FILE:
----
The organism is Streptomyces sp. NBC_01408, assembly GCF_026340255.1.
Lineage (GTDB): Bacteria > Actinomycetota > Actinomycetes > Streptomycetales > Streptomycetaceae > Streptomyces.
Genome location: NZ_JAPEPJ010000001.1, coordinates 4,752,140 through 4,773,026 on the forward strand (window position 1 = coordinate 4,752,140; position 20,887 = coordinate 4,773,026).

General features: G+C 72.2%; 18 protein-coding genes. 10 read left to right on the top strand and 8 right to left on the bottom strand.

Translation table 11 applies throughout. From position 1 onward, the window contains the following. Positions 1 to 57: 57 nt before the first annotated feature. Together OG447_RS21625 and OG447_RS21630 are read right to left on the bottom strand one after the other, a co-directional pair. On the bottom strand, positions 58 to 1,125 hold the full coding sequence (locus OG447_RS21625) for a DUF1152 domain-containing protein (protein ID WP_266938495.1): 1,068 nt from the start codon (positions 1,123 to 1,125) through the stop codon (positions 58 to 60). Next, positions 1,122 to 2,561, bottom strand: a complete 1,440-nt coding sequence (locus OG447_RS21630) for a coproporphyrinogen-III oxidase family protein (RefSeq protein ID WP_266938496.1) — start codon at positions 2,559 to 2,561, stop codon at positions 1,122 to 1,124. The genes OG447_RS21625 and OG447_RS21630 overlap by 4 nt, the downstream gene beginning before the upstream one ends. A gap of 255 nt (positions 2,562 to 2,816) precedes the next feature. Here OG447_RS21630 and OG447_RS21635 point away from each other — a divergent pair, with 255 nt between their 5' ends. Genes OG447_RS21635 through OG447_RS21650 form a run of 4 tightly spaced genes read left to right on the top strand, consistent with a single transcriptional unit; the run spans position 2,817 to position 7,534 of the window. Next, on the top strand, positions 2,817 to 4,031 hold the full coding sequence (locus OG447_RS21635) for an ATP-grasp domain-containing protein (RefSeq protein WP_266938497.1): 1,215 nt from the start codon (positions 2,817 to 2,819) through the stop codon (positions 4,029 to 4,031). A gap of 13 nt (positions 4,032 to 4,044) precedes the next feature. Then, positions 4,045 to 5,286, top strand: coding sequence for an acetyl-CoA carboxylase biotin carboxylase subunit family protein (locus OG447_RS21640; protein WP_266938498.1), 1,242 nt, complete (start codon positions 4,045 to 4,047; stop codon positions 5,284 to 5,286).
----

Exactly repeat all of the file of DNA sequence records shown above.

The organism is Streptomyces sp. NBC_01408, assembly GCF_026340255.1.
Lineage (GTDB): Bacteria > Actinomycetota > Actinomycetes > Streptomycetales > Streptomycetaceae > Streptomyces.
Genome location: NZ_JAPEPJ010000001.1, coordinates 4,752,140 through 4,773,026 on the forward strand (window position 1 = coordinate 4,752,140; position 20,887 = coordinate 4,773,026).

General features: G+C 72.2%; 18 protein-coding genes. 10 read left to right on the top strand and 8 right to left on the bottom strand.

Translation table 11 applies throughout. From position 1 onward, the window contains the following. Positions 1 to 57: 57 nt before the first annotated feature. Together OG447_RS21625 and OG447_RS21630 are read right to left on the bottom strand one after the other, a co-directional pair. On the bottom strand, positions 58 to 1,125 hold the full coding sequence (locus OG447_RS21625) for a DUF1152 domain-containing protein (protein ID WP_266938495.1): 1,068 nt from the start codon (positions 1,123 to 1,125) through the stop codon (positions 58 to 60). Next, positions 1,122 to 2,561, bottom strand: a complete 1,440-nt coding sequence (locus OG447_RS21630) for a coproporphyrinogen-III oxidase family protein (RefSeq protein ID WP_266938496.1) — start codon at positions 2,559 to 2,561, stop codon at positions 1,122 to 1,124. The genes OG447_RS21625 and OG447_RS21630 overlap by 4 nt, the downstream gene beginning before the upstream one ends. A gap of 255 nt (positions 2,562 to 2,816) precedes the next feature. Here OG447_RS21630 and OG447_RS21635 point away from each other — a divergent pair, with 255 nt between their 5' ends. Genes OG447_RS21635 through OG447_RS21650 form a run of 4 tightly spaced genes read left to right on the top strand, consistent with a single transcriptional unit; the run spans position 2,817 to position 7,534 of the window. Next, on the top strand, positions 2,817 to 4,031 hold the full coding sequence (locus OG447_RS21635) for an ATP-grasp domain-containing protein (RefSeq protein WP_266938497.1): 1,215 nt from the start codon (positions 2,817 to 2,819) through the stop codon (positions 4,029 to 4,031). A gap of 13 nt (positions 4,032 to 4,044) precedes the next feature. Then, positions 4,045 to 5,286, top strand: coding sequence for an acetyl-CoA carboxylase biotin carboxylase subunit family protein (locus OG447_RS21640; protein WP_266938498.1), 1,242 nt, complete (start codon positions 4,045 to 4,047; stop codon positions 5,284 to 5,286).